Historically, indigenous people in India used controlled burning as a way to manage their forests. The Soligas of Biligiri Rangaswamy Temple Wildlife Sanctuary, for example, would set fires early in the summer for a wide variety of reasons. Ground fires, they believe, kept hemiparasites at bay, and now, adult trees are falling prey to these organisms that depend on them in part for their survival. Soligas find that the invasive Lantana has spread, to the detriment of understorey plants and altering the structure of the forest significantly in the process.
This spread of Lantana can have detrimental effects across trophic levels. “Allowing for periodic fires creates a mosaic of different densities of woody vegetation and also prevents the dominance of some weedy species such as Lantana camara. What we see now in most peninsular Indian “forests” is that fire has been totally banned and as a result Lantana has completely taken over the understorey. Since few herbivores eat the leaves of Lantana, this is going to reduce ungulate density and therefore negatively affect large carnivores such as the tiger,” said Abi T Vanak, an associate professor with the Ashoka Trust for Research in Ecology and the Environment.
Ban on fire
A 2017 article notes that the absolute ban on using fire to manage these “forests” comes from colonial-era forest policy. In the 1800s, the Imperial Forest Service declared that all forest fires were harmful and that they should be prevented, disregarding pre-existing traditional practices of periodic burning to manage the land. The European foresters had learned that fire was harmful for silvicultural activities, and applied the same knowledge to Indian forests which were, after all, viewed as a timber resource.
But the foresters were not able to ignore the negative effects of their no-fire policy forever. In the 1930s, amid reports of disease spread, decreasing soil fertility, weeds and pests and massive uncontrolled wildfires, they were forced to allow burning in some forests. By then, the damage was done and controlled burning, learned over 50,000 years, would never be practiced the same way again in the subcontinent.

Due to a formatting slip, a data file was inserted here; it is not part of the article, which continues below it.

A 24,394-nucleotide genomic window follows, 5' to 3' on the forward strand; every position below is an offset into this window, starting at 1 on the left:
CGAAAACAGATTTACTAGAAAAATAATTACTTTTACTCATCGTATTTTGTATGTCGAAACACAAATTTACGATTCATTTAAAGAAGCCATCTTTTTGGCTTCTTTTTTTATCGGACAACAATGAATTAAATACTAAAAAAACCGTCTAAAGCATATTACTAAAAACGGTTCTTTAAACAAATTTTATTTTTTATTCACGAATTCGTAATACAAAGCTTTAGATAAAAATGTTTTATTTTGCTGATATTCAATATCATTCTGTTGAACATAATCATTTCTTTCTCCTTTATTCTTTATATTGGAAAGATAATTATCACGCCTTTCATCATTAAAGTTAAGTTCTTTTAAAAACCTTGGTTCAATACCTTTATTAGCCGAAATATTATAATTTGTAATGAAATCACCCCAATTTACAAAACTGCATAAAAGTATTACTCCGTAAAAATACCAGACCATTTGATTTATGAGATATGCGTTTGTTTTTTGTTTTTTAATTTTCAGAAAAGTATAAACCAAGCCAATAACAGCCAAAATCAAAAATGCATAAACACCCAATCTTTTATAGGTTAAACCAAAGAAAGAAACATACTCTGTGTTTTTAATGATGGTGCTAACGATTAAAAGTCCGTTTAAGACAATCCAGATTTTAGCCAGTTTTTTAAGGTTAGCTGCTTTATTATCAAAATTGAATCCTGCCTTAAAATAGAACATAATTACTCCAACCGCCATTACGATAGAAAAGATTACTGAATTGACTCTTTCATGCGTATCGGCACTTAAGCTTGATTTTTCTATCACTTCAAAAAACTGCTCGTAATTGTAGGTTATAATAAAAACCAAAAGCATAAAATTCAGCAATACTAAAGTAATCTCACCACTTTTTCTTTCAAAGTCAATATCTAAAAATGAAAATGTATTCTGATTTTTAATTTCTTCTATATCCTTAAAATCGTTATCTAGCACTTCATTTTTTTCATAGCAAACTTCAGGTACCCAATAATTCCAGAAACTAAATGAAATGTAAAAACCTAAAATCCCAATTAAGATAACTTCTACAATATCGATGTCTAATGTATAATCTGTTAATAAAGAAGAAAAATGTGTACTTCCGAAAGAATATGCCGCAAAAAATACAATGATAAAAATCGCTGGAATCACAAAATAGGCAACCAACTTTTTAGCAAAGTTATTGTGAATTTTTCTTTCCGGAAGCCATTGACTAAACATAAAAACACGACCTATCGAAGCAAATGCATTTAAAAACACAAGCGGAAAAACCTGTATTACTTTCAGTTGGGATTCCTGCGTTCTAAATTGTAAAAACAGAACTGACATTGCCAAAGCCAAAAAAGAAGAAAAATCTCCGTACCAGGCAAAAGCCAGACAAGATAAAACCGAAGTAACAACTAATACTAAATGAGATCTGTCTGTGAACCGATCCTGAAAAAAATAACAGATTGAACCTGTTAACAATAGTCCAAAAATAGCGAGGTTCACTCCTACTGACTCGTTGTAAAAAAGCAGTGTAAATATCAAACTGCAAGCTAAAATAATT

Why correct classification matters
In peninsular India, all areas with some amount of tree cover have been classified as forests in the past. Open mesic savannas have not been differentiated from deciduous forests since early British foresters saw the ecosystem’s value purely on the basis of timber resources. The grasslands were forgotten, despite harbouring rich biodiversity.
“Savannas are iconic ecosystems and are readily recognisable. Unfortunately, association is always with African savannas,” Vanak said. “We need to recognise that several species in India have also evolved in the semi-arid savanna region, including the great Indian bustard, blackbuck, chinkara and Indian wolf (not to mention the cheetah). However, if we look more closely, we see that even tigers, cheetal, sambar, gaur and elephants occur at their highest densities in mesic savanna habitats (the so-called dry deciduous forests) or in disturbance-maintained grasslands within more forested landscapes. Take for example the meadows of Kanha, the chaurs of Corbett, or the grassy swamp ‘hadlus’ of Nagarahole.”
Ratnam said that urgent research is needed to understand how the spread of Lantanaand suppression of fire have altered fire dynamics in the region.
Vanak added that the Bandipur fire was caused by poor understanding of savanna ecology, with fire suppression and Lantana proliferation contributing to a massive build-up of fuel load. “Instead of having periodic ‘cool’ or grass fires, which burn fast and at a much lower temperature, we instead have these massive conflagrations that end up reaching the canopy and killing trees,” he said. “The consequence of the narrative that all fire is bad and ‘destroys’ forests is ironically now creating the most damage. Nonetheless, these are resilient systems, and after just one monsoon, you’ll see a dramatic change – with grass replacing Lantana, and surviving trees in full leaf. Given that we are going to be faced with hotter summers and drier years, this business as usual attitude will no longer work. The only way we can stop these fire storms, is by regular cool season burning, which is something that the forest department in fact used to do earlier.”
This article first appeared on Mongabay.